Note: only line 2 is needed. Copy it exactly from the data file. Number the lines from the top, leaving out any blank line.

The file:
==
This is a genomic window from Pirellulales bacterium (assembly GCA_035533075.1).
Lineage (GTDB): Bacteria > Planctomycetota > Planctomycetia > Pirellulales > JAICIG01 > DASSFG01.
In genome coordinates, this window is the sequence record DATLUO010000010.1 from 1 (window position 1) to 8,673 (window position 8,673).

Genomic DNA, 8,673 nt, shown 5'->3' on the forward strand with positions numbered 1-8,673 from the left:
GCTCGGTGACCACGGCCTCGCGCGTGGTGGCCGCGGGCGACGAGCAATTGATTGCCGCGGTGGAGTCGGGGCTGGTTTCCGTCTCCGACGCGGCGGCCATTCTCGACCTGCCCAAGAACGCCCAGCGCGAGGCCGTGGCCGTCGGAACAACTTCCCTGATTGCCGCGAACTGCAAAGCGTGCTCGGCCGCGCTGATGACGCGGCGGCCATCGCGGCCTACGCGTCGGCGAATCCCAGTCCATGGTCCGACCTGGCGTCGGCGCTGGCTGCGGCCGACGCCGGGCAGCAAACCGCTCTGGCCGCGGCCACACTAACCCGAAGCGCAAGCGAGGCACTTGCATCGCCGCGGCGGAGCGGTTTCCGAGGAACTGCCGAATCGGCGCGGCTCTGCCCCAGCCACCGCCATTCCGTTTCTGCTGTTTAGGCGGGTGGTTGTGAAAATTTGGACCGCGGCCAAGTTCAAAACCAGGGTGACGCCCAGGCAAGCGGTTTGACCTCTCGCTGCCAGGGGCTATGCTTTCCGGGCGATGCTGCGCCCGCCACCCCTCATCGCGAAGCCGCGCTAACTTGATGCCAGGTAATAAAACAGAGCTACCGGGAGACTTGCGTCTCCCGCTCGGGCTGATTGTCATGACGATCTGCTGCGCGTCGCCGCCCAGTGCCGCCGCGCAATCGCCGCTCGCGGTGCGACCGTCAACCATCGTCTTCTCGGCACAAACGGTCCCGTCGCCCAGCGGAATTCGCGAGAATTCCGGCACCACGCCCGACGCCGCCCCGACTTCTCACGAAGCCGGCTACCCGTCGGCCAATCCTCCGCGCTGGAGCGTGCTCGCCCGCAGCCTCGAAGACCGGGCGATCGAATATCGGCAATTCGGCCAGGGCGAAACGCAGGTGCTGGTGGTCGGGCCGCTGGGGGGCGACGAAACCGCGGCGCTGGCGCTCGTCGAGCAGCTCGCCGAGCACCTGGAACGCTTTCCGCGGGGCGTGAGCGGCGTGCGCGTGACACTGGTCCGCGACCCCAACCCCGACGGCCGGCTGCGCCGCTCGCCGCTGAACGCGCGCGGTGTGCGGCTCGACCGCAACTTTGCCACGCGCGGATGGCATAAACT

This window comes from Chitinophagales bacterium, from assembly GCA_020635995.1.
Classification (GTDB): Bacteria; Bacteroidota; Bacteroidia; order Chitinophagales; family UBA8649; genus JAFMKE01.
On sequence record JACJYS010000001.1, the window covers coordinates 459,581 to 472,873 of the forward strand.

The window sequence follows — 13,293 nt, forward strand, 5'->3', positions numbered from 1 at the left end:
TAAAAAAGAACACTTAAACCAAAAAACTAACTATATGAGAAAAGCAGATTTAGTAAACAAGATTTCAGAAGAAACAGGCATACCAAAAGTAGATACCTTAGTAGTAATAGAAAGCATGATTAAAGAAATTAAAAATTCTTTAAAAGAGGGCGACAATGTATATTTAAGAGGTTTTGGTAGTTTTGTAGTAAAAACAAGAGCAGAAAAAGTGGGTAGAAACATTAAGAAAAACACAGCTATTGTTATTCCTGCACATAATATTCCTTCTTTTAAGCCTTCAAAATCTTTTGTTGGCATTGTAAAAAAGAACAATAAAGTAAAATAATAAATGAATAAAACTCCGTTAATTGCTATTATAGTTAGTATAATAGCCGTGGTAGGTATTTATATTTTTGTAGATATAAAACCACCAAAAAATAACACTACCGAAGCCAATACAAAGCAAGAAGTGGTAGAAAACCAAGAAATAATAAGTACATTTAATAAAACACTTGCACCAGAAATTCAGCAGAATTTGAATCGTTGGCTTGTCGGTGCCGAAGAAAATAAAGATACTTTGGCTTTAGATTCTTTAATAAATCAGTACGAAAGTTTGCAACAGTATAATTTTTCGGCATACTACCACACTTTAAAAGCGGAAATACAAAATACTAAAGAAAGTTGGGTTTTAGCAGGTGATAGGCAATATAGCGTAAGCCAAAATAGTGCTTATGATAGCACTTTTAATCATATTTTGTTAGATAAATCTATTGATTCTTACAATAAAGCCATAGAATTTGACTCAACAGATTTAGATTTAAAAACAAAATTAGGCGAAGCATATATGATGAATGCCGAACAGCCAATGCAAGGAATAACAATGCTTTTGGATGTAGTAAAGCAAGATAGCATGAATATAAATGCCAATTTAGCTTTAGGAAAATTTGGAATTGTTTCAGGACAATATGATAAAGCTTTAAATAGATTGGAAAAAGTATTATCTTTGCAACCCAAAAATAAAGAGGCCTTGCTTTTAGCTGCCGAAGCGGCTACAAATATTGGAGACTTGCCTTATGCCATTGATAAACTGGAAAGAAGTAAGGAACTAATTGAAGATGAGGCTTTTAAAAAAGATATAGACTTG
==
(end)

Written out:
Lineage (GTDB): Bacteria > Planctomycetota > Planctomycetia > Pirellulales > JAICIG01 > DASSFG01.